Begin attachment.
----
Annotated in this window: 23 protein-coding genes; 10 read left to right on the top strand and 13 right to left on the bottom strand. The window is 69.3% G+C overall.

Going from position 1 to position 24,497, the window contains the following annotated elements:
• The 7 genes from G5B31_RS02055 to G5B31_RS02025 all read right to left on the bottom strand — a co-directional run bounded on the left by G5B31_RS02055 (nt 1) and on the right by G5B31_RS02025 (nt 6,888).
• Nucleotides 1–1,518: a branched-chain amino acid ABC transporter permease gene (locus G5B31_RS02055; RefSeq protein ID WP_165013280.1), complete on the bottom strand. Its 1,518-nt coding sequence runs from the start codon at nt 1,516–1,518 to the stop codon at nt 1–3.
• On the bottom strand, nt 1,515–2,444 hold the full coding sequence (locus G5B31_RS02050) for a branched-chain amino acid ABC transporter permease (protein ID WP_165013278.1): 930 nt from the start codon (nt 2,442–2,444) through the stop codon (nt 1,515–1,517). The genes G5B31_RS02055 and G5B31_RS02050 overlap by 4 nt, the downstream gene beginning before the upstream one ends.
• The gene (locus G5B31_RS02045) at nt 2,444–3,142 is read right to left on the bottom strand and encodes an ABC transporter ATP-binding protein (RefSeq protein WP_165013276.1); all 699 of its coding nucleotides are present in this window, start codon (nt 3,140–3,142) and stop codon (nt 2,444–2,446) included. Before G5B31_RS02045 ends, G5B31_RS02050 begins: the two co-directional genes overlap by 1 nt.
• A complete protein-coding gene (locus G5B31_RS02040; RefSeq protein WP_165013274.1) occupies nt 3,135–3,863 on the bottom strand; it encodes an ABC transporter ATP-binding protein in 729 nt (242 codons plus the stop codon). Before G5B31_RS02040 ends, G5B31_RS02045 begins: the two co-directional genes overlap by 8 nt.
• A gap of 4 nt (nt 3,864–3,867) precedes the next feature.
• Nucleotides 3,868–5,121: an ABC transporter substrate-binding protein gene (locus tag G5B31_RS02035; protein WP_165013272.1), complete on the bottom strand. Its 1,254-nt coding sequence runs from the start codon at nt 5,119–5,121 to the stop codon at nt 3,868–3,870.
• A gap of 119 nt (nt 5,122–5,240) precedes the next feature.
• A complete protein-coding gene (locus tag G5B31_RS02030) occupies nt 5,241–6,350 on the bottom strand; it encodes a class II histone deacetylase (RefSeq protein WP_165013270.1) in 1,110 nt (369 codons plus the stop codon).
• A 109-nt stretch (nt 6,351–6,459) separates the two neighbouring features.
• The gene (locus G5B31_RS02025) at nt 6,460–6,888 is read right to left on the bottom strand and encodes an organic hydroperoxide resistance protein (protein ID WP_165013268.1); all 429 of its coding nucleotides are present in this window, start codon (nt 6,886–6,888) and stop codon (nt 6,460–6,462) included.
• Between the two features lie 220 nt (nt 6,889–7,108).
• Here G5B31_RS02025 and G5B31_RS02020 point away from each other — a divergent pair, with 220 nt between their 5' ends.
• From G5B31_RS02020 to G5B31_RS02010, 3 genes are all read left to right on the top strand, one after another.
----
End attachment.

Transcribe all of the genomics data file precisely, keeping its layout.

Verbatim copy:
Annotated in this window: 23 protein-coding genes; 10 read left to right on the top strand and 13 right to left on the bottom strand. The window is 69.3% G+C overall.

Going from position 1 to position 24,497, the window contains the following annotated elements:
• The 7 genes from G5B31_RS02055 to G5B31_RS02025 all read right to left on the bottom strand — a co-directional run bounded on the left by G5B31_RS02055 (nt 1) and on the right by G5B31_RS02025 (nt 6,888).
• Nucleotides 1–1,518: a branched-chain amino acid ABC transporter permease gene (locus G5B31_RS02055; RefSeq protein ID WP_165013280.1), complete on the bottom strand. Its 1,518-nt coding sequence runs from the start codon at nt 1,516–1,518 to the stop codon at nt 1–3.
• On the bottom strand, nt 1,515–2,444 hold the full coding sequence (locus G5B31_RS02050) for a branched-chain amino acid ABC transporter permease (protein ID WP_165013278.1): 930 nt from the start codon (nt 2,442–2,444) through the stop codon (nt 1,515–1,517). The genes G5B31_RS02055 and G5B31_RS02050 overlap by 4 nt, the downstream gene beginning before the upstream one ends.
• The gene (locus G5B31_RS02045) at nt 2,444–3,142 is read right to left on the bottom strand and encodes an ABC transporter ATP-binding protein (RefSeq protein WP_165013276.1); all 699 of its coding nucleotides are present in this window, start codon (nt 3,140–3,142) and stop codon (nt 2,444–2,446) included. Before G5B31_RS02045 ends, G5B31_RS02050 begins: the two co-directional genes overlap by 1 nt.
• A complete protein-coding gene (locus G5B31_RS02040; RefSeq protein WP_165013274.1) occupies nt 3,135–3,863 on the bottom strand; it encodes an ABC transporter ATP-binding protein in 729 nt (242 codons plus the stop codon). Before G5B31_RS02040 ends, G5B31_RS02045 begins: the two co-directional genes overlap by 8 nt.
• A gap of 4 nt (nt 3,864–3,867) precedes the next feature.
• Nucleotides 3,868–5,121: an ABC transporter substrate-binding protein gene (locus tag G5B31_RS02035; protein WP_165013272.1), complete on the bottom strand. Its 1,254-nt coding sequence runs from the start codon at nt 5,119–5,121 to the stop codon at nt 3,868–3,870.
• A gap of 119 nt (nt 5,122–5,240) precedes the next feature.
• A complete protein-coding gene (locus tag G5B31_RS02030) occupies nt 5,241–6,350 on the bottom strand; it encodes a class II histone deacetylase (RefSeq protein WP_165013270.1) in 1,110 nt (369 codons plus the stop codon).
• A 109-nt stretch (nt 6,351–6,459) separates the two neighbouring features.
• The gene (locus G5B31_RS02025) at nt 6,460–6,888 is read right to left on the bottom strand and encodes an organic hydroperoxide resistance protein (protein ID WP_165013268.1); all 429 of its coding nucleotides are present in this window, start codon (nt 6,886–6,888) and stop codon (nt 6,460–6,462) included.
• Between the two features lie 220 nt (nt 6,889–7,108).
• Here G5B31_RS02025 and G5B31_RS02020 point away from each other — a divergent pair, with 220 nt between their 5' ends.
• From G5B31_RS02020 to G5B31_RS02010, 3 genes are all read left to right on the top strand, one after another.